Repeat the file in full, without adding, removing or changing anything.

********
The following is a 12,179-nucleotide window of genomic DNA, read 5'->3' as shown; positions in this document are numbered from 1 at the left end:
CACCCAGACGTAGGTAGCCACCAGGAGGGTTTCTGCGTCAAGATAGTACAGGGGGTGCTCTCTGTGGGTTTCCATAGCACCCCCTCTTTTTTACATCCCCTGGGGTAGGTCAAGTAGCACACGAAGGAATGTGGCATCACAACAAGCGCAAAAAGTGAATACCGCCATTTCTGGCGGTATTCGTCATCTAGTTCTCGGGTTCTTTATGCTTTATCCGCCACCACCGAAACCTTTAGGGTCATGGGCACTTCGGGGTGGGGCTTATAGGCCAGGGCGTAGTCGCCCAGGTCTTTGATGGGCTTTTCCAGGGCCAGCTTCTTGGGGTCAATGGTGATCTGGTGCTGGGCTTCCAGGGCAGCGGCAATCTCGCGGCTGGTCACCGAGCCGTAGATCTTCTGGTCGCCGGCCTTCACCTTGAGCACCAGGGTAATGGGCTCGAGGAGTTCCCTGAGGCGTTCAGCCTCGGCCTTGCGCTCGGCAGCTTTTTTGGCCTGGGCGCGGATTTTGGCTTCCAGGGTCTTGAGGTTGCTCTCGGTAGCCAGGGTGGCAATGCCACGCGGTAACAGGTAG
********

The following is a 12,179-nucleotide window of genomic DNA, read 5'->3' as shown; positions in this document are numbered from 1 at the left end:
CACCCAGACGTAGGTAGCCACCAGGAGGGTTTCTGCGTCAAGATAGTACAGGGGGTGCTCTCTGTGGGTTTCCATAGCACCCCCTCTTTTTTACATCCCCTGGGGTAGGTCAAGTAGCACACGAAGGAATGTGGCATCACAACAAGCGCAAAAAGTGAATACCGCCATTTCTGGCGGTATTCGTCATCTAGTTCTCGGGTTCTTTATGCTTTATCCGCCACCACCGAAACCTTTAGGGTCATGGGCACTTCGGGGTGGGGCTTATAGGCCAGGGCGTAGTCGCCCAGGTCTTTGATGGGCTTTTCCAGGGCCAGCTTCTTGGGGTCAATGGTGATCTGGTGCTGGGCTTCCAGGGCAGCGGCAATCTCGCGGCTGGTCACCGAGCCGTAGATCTTCTGGTCGCCGGCCTTCACCTTGAGCACCAGGGTAATGGGCTCGAGGAGTTCCCTGAGGCGTTCAGCCTCGGCCTTGCGCTCGGCAGCTTTTTTGGCCTGGGCGCGGATTTTGGCTTCCAGGGTCTTGAGGTTGCTCTCGGTAGCCAGGGTGGCAATGCCACGCGGTAACAGGTAG